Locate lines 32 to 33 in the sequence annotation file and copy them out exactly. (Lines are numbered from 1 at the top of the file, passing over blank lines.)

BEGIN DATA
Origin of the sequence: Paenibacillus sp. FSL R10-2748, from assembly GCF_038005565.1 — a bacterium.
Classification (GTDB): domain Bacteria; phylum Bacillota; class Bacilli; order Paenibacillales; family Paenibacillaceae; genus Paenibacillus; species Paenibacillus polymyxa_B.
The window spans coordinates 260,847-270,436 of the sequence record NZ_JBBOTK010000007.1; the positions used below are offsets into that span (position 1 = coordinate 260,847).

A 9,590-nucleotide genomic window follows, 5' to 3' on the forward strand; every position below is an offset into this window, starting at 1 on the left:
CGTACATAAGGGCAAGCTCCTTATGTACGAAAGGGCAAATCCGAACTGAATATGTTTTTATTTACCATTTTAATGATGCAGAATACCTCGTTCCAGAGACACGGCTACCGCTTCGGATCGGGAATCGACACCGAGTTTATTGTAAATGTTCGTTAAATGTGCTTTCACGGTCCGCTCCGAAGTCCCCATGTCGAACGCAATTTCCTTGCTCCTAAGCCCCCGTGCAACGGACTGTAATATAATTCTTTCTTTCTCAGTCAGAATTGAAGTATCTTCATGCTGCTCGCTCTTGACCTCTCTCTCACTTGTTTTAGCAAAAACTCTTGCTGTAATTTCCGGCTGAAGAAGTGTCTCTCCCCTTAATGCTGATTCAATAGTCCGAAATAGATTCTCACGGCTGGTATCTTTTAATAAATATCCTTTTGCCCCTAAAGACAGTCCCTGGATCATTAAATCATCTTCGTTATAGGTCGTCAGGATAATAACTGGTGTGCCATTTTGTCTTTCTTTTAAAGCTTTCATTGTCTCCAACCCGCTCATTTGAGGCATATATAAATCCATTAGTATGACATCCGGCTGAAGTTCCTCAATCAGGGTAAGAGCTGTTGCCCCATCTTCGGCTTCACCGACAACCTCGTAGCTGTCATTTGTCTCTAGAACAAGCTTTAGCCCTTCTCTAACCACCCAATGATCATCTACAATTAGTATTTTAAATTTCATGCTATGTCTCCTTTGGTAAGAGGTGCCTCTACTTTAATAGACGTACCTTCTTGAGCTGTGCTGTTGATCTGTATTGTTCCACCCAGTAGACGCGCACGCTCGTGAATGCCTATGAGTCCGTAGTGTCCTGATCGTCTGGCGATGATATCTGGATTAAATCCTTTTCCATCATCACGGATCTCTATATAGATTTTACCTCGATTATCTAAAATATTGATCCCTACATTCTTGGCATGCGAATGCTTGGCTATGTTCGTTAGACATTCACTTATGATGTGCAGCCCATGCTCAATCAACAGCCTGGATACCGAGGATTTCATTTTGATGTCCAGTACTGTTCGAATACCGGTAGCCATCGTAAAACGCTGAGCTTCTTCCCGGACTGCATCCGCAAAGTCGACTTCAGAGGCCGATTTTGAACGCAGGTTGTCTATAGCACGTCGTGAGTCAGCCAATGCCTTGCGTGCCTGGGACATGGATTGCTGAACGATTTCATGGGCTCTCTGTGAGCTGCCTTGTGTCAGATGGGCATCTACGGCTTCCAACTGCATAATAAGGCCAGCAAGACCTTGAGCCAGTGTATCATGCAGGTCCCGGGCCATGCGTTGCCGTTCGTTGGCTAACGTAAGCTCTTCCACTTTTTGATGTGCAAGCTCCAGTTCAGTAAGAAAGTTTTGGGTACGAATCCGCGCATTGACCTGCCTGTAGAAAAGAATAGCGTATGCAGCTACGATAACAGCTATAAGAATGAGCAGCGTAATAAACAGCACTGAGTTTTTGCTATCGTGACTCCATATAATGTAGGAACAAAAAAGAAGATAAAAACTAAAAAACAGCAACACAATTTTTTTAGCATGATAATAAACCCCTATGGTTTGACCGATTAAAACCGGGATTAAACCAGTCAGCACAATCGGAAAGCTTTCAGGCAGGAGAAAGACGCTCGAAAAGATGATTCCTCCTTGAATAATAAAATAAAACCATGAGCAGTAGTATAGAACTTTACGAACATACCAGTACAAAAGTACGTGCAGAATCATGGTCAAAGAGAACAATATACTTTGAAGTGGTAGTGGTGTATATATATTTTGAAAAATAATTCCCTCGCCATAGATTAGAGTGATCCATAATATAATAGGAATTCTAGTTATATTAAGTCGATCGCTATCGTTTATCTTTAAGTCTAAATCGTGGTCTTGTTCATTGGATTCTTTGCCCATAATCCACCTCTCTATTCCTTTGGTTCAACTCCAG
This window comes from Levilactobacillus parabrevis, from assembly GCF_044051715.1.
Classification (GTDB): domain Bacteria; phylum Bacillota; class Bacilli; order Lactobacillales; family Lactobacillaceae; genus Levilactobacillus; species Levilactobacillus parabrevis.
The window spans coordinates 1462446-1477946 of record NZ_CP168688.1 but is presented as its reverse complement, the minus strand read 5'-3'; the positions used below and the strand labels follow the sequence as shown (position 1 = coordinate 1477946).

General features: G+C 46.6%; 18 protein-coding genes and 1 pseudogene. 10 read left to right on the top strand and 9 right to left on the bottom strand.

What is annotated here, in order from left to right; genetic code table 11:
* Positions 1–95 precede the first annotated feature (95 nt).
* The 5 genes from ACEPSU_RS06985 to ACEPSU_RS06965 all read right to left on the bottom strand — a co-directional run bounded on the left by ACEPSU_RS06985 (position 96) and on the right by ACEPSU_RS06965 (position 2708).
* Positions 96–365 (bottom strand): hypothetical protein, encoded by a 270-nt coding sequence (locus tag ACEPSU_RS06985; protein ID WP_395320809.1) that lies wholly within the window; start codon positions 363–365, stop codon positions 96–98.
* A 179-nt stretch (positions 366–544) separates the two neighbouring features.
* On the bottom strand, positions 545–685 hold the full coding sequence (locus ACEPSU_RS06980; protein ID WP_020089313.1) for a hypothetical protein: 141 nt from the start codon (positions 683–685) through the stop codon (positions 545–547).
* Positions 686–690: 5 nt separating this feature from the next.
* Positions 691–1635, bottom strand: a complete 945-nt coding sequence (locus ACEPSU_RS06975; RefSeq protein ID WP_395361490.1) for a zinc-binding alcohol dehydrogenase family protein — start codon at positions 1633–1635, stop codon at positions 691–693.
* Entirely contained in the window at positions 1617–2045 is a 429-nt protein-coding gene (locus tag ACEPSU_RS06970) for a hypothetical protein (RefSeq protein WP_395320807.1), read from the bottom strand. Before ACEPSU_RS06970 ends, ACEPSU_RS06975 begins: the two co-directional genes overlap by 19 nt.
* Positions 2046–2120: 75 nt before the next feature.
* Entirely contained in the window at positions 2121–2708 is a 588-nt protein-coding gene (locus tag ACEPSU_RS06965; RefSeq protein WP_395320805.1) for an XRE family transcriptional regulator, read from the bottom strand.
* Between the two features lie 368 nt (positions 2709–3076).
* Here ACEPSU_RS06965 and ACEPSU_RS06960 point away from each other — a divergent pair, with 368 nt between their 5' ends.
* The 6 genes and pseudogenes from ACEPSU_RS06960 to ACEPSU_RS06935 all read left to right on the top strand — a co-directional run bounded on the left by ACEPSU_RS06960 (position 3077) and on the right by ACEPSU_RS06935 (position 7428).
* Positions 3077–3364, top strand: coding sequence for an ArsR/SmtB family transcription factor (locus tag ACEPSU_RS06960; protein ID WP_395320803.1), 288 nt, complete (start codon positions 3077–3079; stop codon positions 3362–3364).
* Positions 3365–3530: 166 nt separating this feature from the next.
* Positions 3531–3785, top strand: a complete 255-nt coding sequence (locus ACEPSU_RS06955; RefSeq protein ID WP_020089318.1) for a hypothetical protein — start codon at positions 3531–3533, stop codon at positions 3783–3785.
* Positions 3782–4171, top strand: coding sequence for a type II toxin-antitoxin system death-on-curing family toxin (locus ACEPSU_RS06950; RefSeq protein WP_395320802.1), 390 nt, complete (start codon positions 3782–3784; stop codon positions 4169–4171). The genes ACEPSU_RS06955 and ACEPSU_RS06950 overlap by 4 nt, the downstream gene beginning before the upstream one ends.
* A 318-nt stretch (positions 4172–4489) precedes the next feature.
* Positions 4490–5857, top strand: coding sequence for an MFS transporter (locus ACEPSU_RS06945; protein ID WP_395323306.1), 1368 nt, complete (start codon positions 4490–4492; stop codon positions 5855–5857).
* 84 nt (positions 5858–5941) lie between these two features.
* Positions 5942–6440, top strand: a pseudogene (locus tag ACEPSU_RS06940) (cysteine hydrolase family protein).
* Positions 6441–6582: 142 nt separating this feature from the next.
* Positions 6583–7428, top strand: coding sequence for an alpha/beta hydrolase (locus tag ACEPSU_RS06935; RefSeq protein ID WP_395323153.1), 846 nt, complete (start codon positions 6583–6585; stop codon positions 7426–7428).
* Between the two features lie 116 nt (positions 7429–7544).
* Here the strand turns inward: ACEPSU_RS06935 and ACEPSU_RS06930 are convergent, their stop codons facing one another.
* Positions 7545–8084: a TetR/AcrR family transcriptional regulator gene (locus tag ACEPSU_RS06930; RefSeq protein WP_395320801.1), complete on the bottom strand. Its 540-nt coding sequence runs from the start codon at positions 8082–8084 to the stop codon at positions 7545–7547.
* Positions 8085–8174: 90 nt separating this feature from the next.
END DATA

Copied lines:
* Positions 6441–6582: 142 nt separating this feature from the next.
* Positions 6583–7428, top strand: coding sequence for an alpha/beta hydrolase (locus tag ACEPSU_RS06935; RefSeq protein ID WP_395323153.1), 846 nt, complete (start codon positions 6583–6585; stop codon positions 7426–7428).